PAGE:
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The Magazine of The Evangelical Lutheran Church in America

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Left behind

Editor's note: This week’s reflection comes from Larry Trachte, campus pastor and professor of religion and philosophy at Wartburg College, Waverly, Iowa. Written the week after Hurricane Katrina, this reflection remains relevant as we contemplate the destruction wrought by Hurricane Rita and hold those affected by that disaster in prayer. This article is adapted from a sermon Trachte preached Sept. 7 at the Wartburg College Chapel.

This week's feature: Left behind

The night the levees broke and the tragedy in New Orleans was beginning to take shape, I was listening to a local radio talk-show host, who boisterously proclaimed he “had no sympathy whatsoever for those idiots standing on rooftops waiting to be rescued” as the floodwaters rose around them.

He was angry at them (as were those who called in) for the inconvenience they were causing others, for the taxpayers’ money being wasted on them and that they were risking rescuers’ lives.

Who did they think they were anyway? They had had ample warning—which they chose to ignore! They could have gotten out if they had really wanted to!”

They were arrogant words spoken in ignorance. Now we know the rest of the story.

They had no way out. No way out of New Orleans. No way out of their imprisoning poverty. Now even the little they had, the meager belongings they possessed, the splintered families they depended on, were also gone, washed away in Katrina’s aftermath.

It’s only human that our first thoughts are for ourselves—the implications of $3 per gallon gas for our lives: What will it cost me to commute to work, to my internship? What might this do to my insurance rates, my tuition or my stock market investments? And then, what will be the long-term political and economic fallout from such a disaster?

Then it finally hits us. What it means to be the church.

The church isn’t a collection of loose-knit acquaintances. The church isn’t just a social gathering of friends. The church is the very body of Christ, the family of God. These are our sisters, our brothers, our parents and grandchildren, our children, our own body. Our own body knit together by God’s unconditional love in Jesus Christ. A body possessing gifts that differ according to the grace given us, but a body united by the One Grace we all share.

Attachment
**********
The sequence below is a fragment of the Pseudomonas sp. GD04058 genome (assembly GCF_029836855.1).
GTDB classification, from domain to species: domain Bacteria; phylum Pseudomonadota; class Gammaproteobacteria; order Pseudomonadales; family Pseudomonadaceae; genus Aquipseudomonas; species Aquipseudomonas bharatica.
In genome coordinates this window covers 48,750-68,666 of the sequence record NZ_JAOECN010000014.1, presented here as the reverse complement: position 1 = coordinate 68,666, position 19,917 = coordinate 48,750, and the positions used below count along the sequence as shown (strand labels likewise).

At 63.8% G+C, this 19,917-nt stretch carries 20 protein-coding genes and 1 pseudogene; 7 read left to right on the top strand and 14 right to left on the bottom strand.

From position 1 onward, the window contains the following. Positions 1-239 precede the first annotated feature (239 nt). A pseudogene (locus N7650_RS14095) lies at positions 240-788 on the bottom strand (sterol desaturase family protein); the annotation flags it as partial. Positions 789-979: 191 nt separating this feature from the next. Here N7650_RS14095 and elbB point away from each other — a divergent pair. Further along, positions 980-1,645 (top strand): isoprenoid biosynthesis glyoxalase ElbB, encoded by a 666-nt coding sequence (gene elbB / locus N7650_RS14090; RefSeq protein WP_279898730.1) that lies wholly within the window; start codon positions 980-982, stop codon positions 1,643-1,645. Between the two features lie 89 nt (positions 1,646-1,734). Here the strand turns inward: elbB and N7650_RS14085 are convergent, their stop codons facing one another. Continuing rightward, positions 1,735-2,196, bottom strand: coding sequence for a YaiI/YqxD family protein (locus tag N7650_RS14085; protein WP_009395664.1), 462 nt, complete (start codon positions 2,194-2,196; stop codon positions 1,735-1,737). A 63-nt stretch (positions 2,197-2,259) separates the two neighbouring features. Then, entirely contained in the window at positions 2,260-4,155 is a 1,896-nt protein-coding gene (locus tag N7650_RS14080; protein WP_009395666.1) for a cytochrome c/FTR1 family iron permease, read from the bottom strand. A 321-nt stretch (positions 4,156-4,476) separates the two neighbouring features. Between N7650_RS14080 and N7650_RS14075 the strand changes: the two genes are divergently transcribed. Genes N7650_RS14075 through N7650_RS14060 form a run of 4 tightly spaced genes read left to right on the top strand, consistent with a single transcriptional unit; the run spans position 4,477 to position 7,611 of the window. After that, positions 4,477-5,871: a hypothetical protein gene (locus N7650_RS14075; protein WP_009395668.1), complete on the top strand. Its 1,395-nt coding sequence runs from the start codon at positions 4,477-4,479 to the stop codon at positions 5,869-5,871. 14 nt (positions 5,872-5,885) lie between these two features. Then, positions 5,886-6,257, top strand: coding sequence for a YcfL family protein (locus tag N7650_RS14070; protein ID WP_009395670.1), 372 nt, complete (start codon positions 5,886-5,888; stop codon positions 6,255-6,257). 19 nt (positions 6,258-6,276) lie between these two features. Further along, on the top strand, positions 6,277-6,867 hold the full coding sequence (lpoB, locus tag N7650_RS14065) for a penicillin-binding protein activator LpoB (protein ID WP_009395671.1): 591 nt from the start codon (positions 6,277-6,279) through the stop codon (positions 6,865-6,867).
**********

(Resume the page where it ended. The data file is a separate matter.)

After a week of horrific images and heartbreaking stories, we now know that the majority of those who had been “left behind”—an apt apocalyptic image—had been “left behind” before. Thousands were already homeless. Most were African American. Many were part of the 28 percent of New Orleans residents living below the poverty line.

All of which reminds us that our prayers must begin with the realization that God has always been with those “left behind” by the human structures and earthly circumstances of life.

It’s we who have abandoned them. It’s we who need the change of heart—God’s compassion and forgiveness. It’s we who need to reaffirm that by the grace of God in Jesus Christ we are one with them.

Their suffering is our suffering. Their weeping calls forth our tears of compassion.

It’s also a call for us to find ways to invest our lives in theirs. Paul, in Romans 12:13, calls us to “contribute to the needs of the saints, give generously, even sacrificially. Extend hospitality to strangers who are no longer strangers.”

In Romans 12:2, Paul calls for a “renewing of our own minds (a change of our own hearts).” He urges us to live in harmony, to not be haughty, to associate with the lowly and to not claim we are wiser than we are.

So as we join together in prayer, may our petitions have a dual focus. Naturally, a focus of care and concern is for all who suffer and for all who serve them. But let us also pray for ourselves, for a renewal of our minds, for a humbling of our hearts, for a broadening of our vision that we might see our neighbors through the cross of Christ for an outpouring of God’s grace within, among and through us.


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September issue

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